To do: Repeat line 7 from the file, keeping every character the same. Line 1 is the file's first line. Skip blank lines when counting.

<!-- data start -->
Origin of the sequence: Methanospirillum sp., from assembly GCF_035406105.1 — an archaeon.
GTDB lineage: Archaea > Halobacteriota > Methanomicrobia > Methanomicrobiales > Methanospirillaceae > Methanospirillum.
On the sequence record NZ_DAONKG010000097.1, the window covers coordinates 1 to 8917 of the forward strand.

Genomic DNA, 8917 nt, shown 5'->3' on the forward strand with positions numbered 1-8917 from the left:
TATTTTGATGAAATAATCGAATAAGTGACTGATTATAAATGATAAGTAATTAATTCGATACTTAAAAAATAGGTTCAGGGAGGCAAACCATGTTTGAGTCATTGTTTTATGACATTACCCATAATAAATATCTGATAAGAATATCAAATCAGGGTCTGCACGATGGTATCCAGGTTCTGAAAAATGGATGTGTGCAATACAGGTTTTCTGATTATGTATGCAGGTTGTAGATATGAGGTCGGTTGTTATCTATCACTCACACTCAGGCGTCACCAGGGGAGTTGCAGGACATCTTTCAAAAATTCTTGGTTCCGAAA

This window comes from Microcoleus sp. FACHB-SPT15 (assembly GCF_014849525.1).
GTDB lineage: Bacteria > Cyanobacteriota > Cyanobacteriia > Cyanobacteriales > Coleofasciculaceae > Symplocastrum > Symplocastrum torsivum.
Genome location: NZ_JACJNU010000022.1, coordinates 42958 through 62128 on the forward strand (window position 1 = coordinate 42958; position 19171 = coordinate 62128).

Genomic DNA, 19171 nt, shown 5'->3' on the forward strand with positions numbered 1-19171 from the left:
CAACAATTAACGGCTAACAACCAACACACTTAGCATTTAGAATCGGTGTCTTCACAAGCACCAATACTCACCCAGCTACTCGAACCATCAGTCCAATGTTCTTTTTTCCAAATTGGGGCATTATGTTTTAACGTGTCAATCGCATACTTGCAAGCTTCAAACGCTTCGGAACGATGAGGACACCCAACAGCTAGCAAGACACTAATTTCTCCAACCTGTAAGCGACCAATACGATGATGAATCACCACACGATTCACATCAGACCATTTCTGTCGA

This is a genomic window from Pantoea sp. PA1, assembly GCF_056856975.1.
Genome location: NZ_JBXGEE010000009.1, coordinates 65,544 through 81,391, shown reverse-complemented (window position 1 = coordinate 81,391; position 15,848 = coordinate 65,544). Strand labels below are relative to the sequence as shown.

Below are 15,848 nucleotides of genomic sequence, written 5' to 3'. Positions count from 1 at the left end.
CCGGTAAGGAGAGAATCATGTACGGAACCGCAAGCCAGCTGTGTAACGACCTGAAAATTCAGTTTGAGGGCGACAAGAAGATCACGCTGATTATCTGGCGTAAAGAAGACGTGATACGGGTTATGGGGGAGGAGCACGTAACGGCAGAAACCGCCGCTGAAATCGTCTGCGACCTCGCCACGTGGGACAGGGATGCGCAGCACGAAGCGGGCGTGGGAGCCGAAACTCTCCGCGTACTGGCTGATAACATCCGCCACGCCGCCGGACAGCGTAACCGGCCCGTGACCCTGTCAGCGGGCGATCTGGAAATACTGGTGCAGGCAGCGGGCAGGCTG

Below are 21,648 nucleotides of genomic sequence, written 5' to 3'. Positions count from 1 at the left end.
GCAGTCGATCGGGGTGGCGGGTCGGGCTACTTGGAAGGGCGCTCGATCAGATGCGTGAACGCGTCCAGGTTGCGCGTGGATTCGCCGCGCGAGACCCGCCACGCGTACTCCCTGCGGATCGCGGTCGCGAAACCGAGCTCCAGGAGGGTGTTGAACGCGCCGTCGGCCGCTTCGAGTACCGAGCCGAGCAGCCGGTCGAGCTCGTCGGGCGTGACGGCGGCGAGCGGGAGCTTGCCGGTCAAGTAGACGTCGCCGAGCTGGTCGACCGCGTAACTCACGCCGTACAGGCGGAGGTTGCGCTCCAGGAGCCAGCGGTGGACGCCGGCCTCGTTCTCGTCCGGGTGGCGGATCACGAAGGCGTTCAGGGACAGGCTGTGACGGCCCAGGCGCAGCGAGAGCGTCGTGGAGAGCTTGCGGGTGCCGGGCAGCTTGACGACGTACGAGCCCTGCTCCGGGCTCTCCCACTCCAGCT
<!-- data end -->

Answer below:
GTDB lineage: Bacteria > Cyanobacteriota > Cyanobacteriia > Cyanobacteriales > Coleofasciculaceae > Symplocastrum > Symplocastrum torsivum.